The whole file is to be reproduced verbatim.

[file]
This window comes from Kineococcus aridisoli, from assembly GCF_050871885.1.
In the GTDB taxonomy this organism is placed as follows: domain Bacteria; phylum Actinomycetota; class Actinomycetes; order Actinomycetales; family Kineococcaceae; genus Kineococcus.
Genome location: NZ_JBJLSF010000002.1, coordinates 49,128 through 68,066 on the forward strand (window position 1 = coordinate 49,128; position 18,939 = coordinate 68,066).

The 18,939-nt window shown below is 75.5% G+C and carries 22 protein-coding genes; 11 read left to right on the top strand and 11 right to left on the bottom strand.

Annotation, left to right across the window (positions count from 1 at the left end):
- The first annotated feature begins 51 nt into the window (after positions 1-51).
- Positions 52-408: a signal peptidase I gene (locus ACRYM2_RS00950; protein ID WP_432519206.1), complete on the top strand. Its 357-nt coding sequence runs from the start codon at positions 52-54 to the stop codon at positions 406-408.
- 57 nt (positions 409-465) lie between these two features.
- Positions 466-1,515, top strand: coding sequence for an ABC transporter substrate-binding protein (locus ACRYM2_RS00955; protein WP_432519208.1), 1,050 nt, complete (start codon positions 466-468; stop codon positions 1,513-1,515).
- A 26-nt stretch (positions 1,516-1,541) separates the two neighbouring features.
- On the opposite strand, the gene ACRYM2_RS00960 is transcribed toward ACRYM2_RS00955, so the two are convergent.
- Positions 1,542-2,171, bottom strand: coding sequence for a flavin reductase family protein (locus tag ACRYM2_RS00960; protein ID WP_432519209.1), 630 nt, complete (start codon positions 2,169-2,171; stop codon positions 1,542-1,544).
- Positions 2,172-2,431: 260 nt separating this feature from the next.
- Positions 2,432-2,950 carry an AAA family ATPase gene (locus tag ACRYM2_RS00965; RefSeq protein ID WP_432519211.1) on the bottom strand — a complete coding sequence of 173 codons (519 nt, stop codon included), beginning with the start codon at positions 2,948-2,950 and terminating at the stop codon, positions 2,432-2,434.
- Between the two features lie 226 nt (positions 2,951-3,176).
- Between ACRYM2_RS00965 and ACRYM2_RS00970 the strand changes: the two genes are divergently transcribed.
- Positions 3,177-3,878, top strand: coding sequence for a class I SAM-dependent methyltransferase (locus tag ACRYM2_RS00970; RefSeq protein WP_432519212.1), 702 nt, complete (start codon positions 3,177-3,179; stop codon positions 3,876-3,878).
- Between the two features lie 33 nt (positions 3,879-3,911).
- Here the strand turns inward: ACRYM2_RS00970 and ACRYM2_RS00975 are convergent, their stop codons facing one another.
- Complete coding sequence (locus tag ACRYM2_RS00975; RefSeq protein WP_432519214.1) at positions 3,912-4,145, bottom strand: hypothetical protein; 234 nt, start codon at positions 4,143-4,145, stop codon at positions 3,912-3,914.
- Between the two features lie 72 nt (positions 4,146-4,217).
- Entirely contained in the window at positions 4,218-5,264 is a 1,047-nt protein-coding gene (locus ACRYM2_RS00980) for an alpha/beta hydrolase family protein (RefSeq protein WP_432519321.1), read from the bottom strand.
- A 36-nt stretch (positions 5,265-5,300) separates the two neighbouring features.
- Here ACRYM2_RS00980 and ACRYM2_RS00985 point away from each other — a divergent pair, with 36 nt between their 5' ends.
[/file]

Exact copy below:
This window comes from Kineococcus aridisoli, from assembly GCF_050871885.1.
In the GTDB taxonomy this organism is placed as follows: domain Bacteria; phylum Actinomycetota; class Actinomycetes; order Actinomycetales; family Kineococcaceae; genus Kineococcus.
Genome location: NZ_JBJLSF010000002.1, coordinates 49,128 through 68,066 on the forward strand (window position 1 = coordinate 49,128; position 18,939 = coordinate 68,066).

The 18,939-nt window shown below is 75.5% G+C and carries 22 protein-coding genes; 11 read left to right on the top strand and 11 right to left on the bottom strand.

Annotation, left to right across the window (positions count from 1 at the left end):
- The first annotated feature begins 51 nt into the window (after positions 1-51).
- Positions 52-408: a signal peptidase I gene (locus ACRYM2_RS00950; protein ID WP_432519206.1), complete on the top strand. Its 357-nt coding sequence runs from the start codon at positions 52-54 to the stop codon at positions 406-408.
- 57 nt (positions 409-465) lie between these two features.
- Positions 466-1,515, top strand: coding sequence for an ABC transporter substrate-binding protein (locus ACRYM2_RS00955; protein WP_432519208.1), 1,050 nt, complete (start codon positions 466-468; stop codon positions 1,513-1,515).
- A 26-nt stretch (positions 1,516-1,541) separates the two neighbouring features.
- On the opposite strand, the gene ACRYM2_RS00960 is transcribed toward ACRYM2_RS00955, so the two are convergent.
- Positions 1,542-2,171, bottom strand: coding sequence for a flavin reductase family protein (locus tag ACRYM2_RS00960; protein ID WP_432519209.1), 630 nt, complete (start codon positions 2,169-2,171; stop codon positions 1,542-1,544).
- Positions 2,172-2,431: 260 nt separating this feature from the next.
- Positions 2,432-2,950 carry an AAA family ATPase gene (locus tag ACRYM2_RS00965; RefSeq protein ID WP_432519211.1) on the bottom strand — a complete coding sequence of 173 codons (519 nt, stop codon included), beginning with the start codon at positions 2,948-2,950 and terminating at the stop codon, positions 2,432-2,434.
- Between the two features lie 226 nt (positions 2,951-3,176).
- Between ACRYM2_RS00965 and ACRYM2_RS00970 the strand changes: the two genes are divergently transcribed.
- Positions 3,177-3,878, top strand: coding sequence for a class I SAM-dependent methyltransferase (locus tag ACRYM2_RS00970; RefSeq protein WP_432519212.1), 702 nt, complete (start codon positions 3,177-3,179; stop codon positions 3,876-3,878).
- Between the two features lie 33 nt (positions 3,879-3,911).
- Here the strand turns inward: ACRYM2_RS00970 and ACRYM2_RS00975 are convergent, their stop codons facing one another.
- Complete coding sequence (locus tag ACRYM2_RS00975; RefSeq protein WP_432519214.1) at positions 3,912-4,145, bottom strand: hypothetical protein; 234 nt, start codon at positions 4,143-4,145, stop codon at positions 3,912-3,914.
- Between the two features lie 72 nt (positions 4,146-4,217).
- Entirely contained in the window at positions 4,218-5,264 is a 1,047-nt protein-coding gene (locus ACRYM2_RS00980) for an alpha/beta hydrolase family protein (RefSeq protein WP_432519321.1), read from the bottom strand.
- A 36-nt stretch (positions 5,265-5,300) separates the two neighbouring features.
- Here ACRYM2_RS00980 and ACRYM2_RS00985 point away from each other — a divergent pair, with 36 nt between their 5' ends.